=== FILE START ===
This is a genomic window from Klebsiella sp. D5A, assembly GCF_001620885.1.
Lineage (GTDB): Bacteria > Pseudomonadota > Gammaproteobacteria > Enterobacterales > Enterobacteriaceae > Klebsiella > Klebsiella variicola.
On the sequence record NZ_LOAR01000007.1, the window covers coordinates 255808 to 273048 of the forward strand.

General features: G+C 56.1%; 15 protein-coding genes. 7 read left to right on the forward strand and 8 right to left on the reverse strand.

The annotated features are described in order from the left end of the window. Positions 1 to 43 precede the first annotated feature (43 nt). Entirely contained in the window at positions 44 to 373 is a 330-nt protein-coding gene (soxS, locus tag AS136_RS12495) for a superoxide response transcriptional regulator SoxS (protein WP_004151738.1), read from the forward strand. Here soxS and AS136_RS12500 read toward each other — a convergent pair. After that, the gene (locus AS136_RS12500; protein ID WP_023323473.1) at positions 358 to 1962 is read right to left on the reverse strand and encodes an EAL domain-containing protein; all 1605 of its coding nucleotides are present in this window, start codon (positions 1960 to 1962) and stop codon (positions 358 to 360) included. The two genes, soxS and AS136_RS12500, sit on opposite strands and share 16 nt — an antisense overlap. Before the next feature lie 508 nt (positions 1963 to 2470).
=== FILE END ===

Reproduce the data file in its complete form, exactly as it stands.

This is a genomic window from Klebsiella sp. D5A, assembly GCF_001620885.1.
Lineage (GTDB): Bacteria > Pseudomonadota > Gammaproteobacteria > Enterobacterales > Enterobacteriaceae > Klebsiella > Klebsiella variicola.
On the sequence record NZ_LOAR01000007.1, the window covers coordinates 255808 to 273048 of the forward strand.

General features: G+C 56.1%; 15 protein-coding genes. 7 read left to right on the forward strand and 8 right to left on the reverse strand.

The annotated features are described in order from the left end of the window. Positions 1 to 43 precede the first annotated feature (43 nt). Entirely contained in the window at positions 44 to 373 is a 330-nt protein-coding gene (soxS, locus tag AS136_RS12495) for a superoxide response transcriptional regulator SoxS (protein WP_004151738.1), read from the forward strand. Here soxS and AS136_RS12500 read toward each other — a convergent pair. After that, the gene (locus AS136_RS12500; protein ID WP_023323473.1) at positions 358 to 1962 is read right to left on the reverse strand and encodes an EAL domain-containing protein; all 1605 of its coding nucleotides are present in this window, start codon (positions 1960 to 1962) and stop codon (positions 358 to 360) included. The two genes, soxS and AS136_RS12500, sit on opposite strands and share 16 nt — an antisense overlap. Before the next feature lie 508 nt (positions 1963 to 2470).